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How to discern an accurate appraisal?


Abner Hucklebee
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I have a violin that was evaluated by a local dealer.  They said it was an early 20th century Mirecourt.  There is no label and the dealer could not determine the maker.  They said that I should easily be able to sell the violin for $3,500-4000, once it is in working order - needs tail piece, bridge, strings, and set up, and maybe some glueing at top, back, and sides, but no separation was visible to me. I'm not very knowledgeable about violin valuation, but after doing research have become concerned that this violin has very little value. It has a neck graft, with a German scroll to replace the original, the neck is not centered to the body, the back is one piece but has a fairly sizable wing, and there's a sliver of grain missing from the edge of one of the f holes. I realize it's impossible to appraise a violin without seeing it in person, but can anyone comment on how the above listed issues would affect the value of an early 20th century Mirecourt violin by unknown maker? Am I correct in doubting that this violin is worth anything close to $3,500?

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Hard to say without more pics etc.  There have been situations where guys would over-appraise instruments to generate repair business, if that's what you're worried about. Dont see it so much these days. In any case saying any violin would be "easy to sell" is misguided, if the seller has little violin sales experience. Sounds like you should at least show it to another shop.

BTW, how do you know it has a German scroll? Was that something the dealer said?

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Yes, the dealer said the scroll was German.  "easy to sell" was stated in the context of $3,500.00 - $4,000.00 would be a very good price (from a buyer's perspective).  I'll post pictures as soon as I get the violin back.  I do plan to get another opinion - I'd hate to misrepresent the value to anyone. Also, would be happy to find a knowledgeable dealer that was interested in buying it, assuming they would pay me roughly half of the retail value. Thanks so much for your comments, Deans.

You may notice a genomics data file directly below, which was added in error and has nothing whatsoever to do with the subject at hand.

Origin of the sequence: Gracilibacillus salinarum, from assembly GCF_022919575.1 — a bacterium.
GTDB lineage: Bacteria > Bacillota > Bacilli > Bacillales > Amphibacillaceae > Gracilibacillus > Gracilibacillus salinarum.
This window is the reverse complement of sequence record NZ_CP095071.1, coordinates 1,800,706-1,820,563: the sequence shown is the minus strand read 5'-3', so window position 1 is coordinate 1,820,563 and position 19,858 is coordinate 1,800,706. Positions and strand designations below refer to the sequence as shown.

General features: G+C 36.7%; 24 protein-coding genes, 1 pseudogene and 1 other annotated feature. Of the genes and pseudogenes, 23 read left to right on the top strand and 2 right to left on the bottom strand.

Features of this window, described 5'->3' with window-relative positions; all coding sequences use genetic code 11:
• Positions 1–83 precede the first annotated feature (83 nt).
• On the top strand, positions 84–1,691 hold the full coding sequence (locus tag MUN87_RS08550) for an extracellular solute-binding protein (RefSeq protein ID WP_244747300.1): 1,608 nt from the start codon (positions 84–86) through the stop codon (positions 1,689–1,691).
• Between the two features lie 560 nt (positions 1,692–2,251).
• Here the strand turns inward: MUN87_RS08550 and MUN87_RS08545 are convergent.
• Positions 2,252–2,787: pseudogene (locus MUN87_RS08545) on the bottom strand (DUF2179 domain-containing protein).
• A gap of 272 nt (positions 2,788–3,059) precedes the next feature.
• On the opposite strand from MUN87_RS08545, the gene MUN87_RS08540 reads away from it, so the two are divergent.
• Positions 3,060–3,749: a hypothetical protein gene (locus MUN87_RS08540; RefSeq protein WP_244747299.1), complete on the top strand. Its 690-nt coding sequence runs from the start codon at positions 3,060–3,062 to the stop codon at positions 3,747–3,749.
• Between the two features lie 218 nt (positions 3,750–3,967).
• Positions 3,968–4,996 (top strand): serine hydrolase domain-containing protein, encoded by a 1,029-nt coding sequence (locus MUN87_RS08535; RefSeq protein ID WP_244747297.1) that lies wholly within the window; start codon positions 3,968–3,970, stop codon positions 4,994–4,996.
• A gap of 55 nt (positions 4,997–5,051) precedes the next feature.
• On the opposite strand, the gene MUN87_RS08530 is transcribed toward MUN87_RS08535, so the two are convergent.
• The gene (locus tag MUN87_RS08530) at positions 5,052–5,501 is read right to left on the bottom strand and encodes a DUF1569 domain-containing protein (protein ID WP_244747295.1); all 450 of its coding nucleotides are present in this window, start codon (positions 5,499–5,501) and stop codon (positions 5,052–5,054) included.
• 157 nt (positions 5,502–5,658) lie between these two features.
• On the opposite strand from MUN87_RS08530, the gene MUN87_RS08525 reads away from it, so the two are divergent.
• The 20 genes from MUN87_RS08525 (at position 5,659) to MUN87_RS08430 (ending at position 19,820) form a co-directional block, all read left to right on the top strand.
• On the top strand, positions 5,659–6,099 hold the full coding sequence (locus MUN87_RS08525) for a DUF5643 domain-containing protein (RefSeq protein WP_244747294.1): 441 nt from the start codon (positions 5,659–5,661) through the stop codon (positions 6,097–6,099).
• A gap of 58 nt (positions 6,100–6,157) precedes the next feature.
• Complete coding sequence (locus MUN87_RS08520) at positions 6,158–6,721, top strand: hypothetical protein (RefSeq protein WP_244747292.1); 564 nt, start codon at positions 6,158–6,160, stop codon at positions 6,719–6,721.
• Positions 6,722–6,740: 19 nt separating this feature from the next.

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  • 1 month later...

The violin has now been repaired and I picked it up this week. See attached pictures. I'd like to sell this violin if it has any value, but as stated above have concerns due to the listed "quirks". The only label is the repair label from D.B. Rockwell, but the dealer who repaired this for me was confident that the Violin was a Mirecourt, possibly made by Grandjon? The scroll appears to be German, but may have been made by Rockwell. In any case, if the violin has any value, I'd like to sell it to at least get what I put into it. Any comments on the overall condition and possible value would be appreciated. Also, does anyone have recommendations for where to sell this?  In the past, I've listed on Ebay. Would that be appropriate for this one?